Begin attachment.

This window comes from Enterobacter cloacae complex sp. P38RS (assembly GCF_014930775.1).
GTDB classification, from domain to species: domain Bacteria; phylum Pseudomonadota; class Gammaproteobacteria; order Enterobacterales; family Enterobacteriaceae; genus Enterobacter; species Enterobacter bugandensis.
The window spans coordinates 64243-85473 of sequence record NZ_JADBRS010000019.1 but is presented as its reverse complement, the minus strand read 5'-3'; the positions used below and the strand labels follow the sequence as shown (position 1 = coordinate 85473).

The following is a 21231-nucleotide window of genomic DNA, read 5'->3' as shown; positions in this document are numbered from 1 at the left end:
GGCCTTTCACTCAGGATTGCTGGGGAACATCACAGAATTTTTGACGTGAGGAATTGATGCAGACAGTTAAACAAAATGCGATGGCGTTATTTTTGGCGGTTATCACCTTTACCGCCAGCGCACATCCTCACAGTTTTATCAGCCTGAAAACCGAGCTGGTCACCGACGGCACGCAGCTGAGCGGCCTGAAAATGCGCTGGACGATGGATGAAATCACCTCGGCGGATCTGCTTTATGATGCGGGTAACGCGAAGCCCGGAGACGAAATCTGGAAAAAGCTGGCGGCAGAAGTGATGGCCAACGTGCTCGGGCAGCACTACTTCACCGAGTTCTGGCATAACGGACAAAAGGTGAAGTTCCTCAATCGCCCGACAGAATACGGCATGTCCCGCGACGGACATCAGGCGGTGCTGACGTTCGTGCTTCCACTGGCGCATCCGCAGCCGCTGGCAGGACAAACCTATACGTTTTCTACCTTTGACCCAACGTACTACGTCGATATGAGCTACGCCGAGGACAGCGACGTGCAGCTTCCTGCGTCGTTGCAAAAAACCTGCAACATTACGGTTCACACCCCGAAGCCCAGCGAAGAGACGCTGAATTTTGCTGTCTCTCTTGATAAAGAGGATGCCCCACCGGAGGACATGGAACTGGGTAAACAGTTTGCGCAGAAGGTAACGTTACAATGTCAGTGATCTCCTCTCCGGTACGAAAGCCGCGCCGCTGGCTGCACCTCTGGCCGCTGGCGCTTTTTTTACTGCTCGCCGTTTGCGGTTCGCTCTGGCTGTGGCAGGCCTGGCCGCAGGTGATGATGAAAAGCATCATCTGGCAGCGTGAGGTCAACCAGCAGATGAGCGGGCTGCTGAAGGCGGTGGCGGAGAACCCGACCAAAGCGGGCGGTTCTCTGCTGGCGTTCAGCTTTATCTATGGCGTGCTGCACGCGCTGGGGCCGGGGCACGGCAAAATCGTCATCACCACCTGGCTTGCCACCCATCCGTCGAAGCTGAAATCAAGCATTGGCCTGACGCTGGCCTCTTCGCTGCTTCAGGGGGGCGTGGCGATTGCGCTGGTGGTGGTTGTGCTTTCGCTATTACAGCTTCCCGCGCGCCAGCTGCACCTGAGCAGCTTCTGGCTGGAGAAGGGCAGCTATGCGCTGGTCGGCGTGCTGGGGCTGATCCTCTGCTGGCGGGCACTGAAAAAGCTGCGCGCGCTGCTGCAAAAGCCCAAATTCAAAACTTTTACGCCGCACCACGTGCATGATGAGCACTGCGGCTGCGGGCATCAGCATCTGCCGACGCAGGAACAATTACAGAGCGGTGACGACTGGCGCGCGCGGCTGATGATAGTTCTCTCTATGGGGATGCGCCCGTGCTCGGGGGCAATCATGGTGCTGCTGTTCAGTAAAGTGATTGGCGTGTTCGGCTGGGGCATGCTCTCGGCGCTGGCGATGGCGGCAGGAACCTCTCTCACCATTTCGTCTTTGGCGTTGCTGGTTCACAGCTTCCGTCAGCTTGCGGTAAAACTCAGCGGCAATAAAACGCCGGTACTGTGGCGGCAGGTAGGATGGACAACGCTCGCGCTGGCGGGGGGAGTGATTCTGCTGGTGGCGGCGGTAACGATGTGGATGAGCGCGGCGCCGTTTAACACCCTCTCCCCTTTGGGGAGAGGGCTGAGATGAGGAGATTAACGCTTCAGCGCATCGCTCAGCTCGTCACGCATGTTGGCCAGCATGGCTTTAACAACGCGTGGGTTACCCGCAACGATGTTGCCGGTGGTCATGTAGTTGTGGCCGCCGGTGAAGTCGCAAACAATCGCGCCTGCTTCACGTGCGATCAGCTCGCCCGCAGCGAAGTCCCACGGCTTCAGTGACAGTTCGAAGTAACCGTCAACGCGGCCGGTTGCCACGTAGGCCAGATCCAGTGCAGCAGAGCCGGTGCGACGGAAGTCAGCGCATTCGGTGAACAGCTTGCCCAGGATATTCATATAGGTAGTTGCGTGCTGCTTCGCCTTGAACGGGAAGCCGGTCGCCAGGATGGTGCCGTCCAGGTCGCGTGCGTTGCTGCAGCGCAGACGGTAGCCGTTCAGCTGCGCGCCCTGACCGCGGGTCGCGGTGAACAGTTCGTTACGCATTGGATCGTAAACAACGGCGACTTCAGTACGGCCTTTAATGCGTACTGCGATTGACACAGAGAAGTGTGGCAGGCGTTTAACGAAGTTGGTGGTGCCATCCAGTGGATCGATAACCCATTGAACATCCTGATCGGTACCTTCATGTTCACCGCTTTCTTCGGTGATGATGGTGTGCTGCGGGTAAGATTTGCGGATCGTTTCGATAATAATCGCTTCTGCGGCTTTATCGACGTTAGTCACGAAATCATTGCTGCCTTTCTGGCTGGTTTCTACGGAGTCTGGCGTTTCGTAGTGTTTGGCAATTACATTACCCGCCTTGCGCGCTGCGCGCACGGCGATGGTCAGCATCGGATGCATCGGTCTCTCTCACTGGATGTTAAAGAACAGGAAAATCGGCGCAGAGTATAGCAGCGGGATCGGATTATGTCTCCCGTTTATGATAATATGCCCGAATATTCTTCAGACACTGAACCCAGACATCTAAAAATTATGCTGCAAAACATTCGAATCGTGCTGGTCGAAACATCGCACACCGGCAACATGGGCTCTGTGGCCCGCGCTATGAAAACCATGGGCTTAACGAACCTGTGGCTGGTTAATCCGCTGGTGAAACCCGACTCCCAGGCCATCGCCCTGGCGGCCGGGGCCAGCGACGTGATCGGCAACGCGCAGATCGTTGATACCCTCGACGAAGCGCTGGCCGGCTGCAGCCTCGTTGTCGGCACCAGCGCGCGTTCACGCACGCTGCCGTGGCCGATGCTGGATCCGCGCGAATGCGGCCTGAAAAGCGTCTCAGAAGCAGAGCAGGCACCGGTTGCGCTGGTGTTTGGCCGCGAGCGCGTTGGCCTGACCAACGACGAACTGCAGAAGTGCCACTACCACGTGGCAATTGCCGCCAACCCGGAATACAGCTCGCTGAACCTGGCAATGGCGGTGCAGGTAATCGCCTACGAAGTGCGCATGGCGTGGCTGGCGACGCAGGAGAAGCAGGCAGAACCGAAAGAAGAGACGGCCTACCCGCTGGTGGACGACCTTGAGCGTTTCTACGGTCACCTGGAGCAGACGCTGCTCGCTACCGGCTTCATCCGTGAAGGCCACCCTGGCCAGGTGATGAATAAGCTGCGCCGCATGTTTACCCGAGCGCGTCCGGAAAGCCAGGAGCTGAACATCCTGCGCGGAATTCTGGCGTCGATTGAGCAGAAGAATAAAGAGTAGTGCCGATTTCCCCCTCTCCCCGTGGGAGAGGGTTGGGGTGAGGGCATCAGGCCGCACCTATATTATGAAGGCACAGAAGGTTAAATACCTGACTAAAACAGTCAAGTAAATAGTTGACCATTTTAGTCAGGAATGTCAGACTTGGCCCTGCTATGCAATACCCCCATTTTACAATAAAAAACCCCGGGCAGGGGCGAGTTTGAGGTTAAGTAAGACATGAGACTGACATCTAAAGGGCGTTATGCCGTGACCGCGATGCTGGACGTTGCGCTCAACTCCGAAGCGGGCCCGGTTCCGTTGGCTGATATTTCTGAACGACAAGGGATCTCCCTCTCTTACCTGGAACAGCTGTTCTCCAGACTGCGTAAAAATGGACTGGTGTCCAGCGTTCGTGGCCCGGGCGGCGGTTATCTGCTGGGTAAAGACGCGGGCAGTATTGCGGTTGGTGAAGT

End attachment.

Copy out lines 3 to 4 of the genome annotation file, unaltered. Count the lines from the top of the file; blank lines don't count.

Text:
The window spans coordinates 64243-85473 of sequence record NZ_JADBRS010000019.1 but is presented as its reverse complement, the minus strand read 5'-3'; the positions used below and the strand labels follow the sequence as shown (position 1 = coordinate 85473).

The following is a 21231-nucleotide window of genomic DNA, read 5'->3' as shown; positions in this document are numbered from 1 at the left end: